In other words, there's no conceivable test you can carry out to distinguish "you" being a flesh-and-blood human being walking around in the world from "you" being a brain in a vat or a computer simulation of a person.

    You might object that a computer simulation of a human being is not a human being. That is an interesting discussion in itself, but somewhat beside the point here. The point is that, according to your lived experience, there would be no way to distinguish the two situations, even if there is a meaningful difference. Computer-simulated you would perceive all the same things as "real" you, think all the same thoughts, have the same loves and joys and sorrows that you have etc. It might even occasionally speculate about whether it could possibly be a brain in a vat.

    Just to emphasise: in the brain-in-a-vat scenario, it's very hard to argue that the brain in the vat wouldn't be "you". If your brain was in a vat, wired up for all the usual sense impressions that you normally have, that brain would be experiencing all the things you normally experience. It would think all the same thoughts you usually think. It would be you just as much as the flesh-and-blood brain you currently think you have is you.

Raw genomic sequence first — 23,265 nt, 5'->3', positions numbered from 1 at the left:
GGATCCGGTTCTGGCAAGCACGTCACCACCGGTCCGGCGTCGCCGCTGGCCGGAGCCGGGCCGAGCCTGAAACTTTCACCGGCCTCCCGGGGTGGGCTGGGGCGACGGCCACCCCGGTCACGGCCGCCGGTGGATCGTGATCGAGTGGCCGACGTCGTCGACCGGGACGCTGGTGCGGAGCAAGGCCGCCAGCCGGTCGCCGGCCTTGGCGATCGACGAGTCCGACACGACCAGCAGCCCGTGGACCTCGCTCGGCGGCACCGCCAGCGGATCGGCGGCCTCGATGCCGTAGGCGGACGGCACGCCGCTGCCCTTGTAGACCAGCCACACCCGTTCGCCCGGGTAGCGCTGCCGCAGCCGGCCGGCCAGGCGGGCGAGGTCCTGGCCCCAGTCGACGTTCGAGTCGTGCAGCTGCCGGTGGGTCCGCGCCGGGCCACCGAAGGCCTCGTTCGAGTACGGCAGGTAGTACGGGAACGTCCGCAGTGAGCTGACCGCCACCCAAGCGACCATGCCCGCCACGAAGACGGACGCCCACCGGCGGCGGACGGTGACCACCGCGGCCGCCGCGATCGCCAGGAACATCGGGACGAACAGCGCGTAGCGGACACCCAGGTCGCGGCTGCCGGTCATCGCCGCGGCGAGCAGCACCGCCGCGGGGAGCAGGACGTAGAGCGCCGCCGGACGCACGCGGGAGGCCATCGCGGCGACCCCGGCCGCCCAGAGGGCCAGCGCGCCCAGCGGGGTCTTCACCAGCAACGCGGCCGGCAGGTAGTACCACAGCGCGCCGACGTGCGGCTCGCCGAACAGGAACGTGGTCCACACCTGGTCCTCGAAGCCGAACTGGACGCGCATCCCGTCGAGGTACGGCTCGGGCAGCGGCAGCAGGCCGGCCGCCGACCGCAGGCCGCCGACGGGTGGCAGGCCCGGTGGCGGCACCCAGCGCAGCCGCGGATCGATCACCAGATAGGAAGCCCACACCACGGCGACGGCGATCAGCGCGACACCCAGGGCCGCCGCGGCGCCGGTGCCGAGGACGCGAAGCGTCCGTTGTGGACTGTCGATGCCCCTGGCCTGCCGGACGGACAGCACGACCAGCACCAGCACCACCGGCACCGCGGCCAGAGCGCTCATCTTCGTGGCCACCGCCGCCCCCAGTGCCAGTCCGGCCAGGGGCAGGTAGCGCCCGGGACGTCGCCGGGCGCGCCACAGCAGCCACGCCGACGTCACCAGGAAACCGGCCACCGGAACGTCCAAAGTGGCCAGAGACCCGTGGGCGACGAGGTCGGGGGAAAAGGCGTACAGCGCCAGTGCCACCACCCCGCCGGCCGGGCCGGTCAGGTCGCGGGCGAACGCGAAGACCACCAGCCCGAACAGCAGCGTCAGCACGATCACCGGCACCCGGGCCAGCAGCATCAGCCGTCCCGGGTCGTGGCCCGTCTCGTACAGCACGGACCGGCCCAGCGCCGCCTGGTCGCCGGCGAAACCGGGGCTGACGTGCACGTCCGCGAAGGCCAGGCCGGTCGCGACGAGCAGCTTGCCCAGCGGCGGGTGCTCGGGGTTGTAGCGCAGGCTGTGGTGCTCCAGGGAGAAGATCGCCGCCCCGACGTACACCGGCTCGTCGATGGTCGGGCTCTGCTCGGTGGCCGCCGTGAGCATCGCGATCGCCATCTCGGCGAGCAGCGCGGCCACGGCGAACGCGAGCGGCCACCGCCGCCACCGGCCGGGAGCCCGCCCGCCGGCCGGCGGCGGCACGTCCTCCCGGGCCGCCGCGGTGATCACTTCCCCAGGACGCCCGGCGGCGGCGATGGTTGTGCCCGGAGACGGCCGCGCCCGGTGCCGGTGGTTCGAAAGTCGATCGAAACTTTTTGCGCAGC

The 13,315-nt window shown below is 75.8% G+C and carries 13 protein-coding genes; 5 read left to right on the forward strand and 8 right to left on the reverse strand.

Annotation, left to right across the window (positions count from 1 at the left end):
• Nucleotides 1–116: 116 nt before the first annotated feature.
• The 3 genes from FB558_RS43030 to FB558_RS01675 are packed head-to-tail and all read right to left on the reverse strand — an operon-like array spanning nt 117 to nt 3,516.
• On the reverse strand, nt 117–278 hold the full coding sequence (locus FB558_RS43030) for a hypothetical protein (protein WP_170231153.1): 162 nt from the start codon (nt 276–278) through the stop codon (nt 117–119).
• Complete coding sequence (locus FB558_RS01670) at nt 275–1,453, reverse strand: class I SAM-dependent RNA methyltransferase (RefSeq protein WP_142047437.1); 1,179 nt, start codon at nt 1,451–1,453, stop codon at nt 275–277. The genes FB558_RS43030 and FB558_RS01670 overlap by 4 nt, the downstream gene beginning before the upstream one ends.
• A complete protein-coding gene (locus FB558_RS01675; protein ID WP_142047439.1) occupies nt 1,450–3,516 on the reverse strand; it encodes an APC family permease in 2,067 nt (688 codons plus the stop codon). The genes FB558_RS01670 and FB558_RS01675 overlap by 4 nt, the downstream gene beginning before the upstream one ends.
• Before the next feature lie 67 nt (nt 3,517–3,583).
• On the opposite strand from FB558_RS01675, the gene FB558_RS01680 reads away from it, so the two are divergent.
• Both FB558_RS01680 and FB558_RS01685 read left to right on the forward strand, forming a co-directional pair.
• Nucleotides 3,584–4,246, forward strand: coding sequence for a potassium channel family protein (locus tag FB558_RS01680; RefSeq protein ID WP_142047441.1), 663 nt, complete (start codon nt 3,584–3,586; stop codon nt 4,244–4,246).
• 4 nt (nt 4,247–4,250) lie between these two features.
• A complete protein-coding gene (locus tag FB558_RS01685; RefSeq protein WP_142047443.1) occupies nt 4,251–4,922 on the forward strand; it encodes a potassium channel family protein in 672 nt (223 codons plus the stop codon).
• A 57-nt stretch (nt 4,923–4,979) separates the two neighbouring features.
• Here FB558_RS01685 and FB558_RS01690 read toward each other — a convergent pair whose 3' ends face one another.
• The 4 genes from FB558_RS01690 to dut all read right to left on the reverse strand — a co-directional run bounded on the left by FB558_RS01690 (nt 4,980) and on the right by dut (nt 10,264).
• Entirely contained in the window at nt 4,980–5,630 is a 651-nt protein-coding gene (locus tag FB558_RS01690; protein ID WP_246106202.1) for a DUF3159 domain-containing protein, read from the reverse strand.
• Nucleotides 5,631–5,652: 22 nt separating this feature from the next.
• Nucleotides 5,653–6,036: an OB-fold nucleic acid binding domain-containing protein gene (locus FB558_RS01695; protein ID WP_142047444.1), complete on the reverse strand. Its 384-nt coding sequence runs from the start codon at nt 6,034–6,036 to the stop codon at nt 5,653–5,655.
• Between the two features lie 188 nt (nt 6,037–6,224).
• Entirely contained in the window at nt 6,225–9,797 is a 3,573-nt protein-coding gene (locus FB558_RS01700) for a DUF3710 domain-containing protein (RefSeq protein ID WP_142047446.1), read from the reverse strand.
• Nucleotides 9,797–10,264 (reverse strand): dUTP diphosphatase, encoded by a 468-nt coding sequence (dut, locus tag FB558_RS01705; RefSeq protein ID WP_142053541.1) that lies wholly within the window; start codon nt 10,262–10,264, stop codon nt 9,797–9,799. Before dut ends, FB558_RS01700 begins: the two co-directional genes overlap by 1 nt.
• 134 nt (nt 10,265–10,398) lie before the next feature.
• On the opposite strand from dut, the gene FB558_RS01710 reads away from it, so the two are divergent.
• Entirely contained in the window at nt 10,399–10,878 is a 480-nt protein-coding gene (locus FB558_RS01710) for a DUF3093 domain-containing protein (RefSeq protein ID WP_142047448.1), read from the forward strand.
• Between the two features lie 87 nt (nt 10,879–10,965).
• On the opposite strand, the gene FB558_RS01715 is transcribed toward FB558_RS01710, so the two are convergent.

For religious people, of course, this whole idea that your brain is the essence of "you" seems unpalatable. There must be something more! So, as a religious person, you'd probably say that the "real" you is some kind of disembodied soul or spirit. Again, this is somewhat off-topic for the discussion, but we could ask what the nature of the connection of this soul or spirit to a physical body and brain is; this one is probably better left for a different thread.